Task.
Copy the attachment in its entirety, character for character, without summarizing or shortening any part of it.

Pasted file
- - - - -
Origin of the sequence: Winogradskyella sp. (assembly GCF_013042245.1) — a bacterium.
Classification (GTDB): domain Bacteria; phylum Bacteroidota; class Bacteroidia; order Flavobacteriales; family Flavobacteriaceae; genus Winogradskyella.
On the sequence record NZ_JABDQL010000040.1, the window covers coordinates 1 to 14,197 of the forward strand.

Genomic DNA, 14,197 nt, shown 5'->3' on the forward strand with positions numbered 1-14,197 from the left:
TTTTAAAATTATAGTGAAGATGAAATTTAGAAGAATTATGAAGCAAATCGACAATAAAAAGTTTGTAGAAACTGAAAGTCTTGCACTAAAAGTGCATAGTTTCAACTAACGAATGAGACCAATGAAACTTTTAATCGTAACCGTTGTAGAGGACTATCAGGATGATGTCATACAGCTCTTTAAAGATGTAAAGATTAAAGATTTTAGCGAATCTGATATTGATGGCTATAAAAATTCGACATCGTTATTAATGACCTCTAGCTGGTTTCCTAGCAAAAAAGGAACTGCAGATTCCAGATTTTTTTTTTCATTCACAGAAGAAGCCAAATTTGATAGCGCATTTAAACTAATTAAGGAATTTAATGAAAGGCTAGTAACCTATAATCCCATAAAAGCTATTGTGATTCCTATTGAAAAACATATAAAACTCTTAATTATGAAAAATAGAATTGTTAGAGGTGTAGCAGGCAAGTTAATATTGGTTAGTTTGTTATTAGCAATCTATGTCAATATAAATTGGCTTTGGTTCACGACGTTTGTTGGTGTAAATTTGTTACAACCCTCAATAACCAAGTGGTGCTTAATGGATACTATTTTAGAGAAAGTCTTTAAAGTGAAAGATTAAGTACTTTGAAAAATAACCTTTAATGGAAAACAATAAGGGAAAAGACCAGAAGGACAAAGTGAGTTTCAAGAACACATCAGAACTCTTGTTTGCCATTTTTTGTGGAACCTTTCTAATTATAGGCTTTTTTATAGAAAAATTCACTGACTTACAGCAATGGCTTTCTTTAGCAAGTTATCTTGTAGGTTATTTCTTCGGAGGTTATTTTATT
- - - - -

Origin of the sequence: Winogradskyella sp. (assembly GCF_013042245.1) — a bacterium.
Classification (GTDB): domain Bacteria; phylum Bacteroidota; class Bacteroidia; order Flavobacteriales; family Flavobacteriaceae; genus Winogradskyella.
On the sequence record NZ_JABDQL010000040.1, the window covers coordinates 1 to 14,197 of the forward strand.

Genomic DNA, 14,197 nt, shown 5'->3' on the forward strand with positions numbered 1-14,197 from the left:
TTTTAAAATTATAGTGAAGATGAAATTTAGAAGAATTATGAAGCAAATCGACAATAAAAAGTTTGTAGAAACTGAAAGTCTTGCACTAAAAGTGCATAGTTTCAACTAACGAATGAGACCAATGAAACTTTTAATCGTAACCGTTGTAGAGGACTATCAGGATGATGTCATACAGCTCTTTAAAGATGTAAAGATTAAAGATTTTAGCGAATCTGATATTGATGGCTATAAAAATTCGACATCGTTATTAATGACCTCTAGCTGGTTTCCTAGCAAAAAAGGAACTGCAGATTCCAGATTTTTTTTTTCATTCACAGAAGAAGCCAAATTTGATAGCGCATTTAAACTAATTAAGGAATTTAATGAAAGGCTAGTAACCTATAATCCCATAAAAGCTATTGTGATTCCTATTGAAAAACATATAAAACTCTTAATTATGAAAAATAGAATTGTTAGAGGTGTAGCAGGCAAGTTAATATTGGTTAGTTTGTTATTAGCAATCTATGTCAATATAAATTGGCTTTGGTTCACGACGTTTGTTGGTGTAAATTTGTTACAACCCTCAATAACCAAGTGGTGCTTAATGGATACTATTTTAGAGAAAGTCTTTAAAGTGAAAGATTAAGTACTTTGAAAAATAACCTTTAATGGAAAACAATAAGGGAAAAGACCAGAAGGACAAAGTGAGTTTCAAGAACACATCAGAACTCTTGTTTGCCATTTTTTGTGGAACCTTTCTAATTATAGGCTTTTTTATAGAAAAATTCACTGACTTACAGCAATGGCTTTCTTTAGCAAGTTATCTTGTAGGTTATTTCTTCGGAGGTTATTTTATT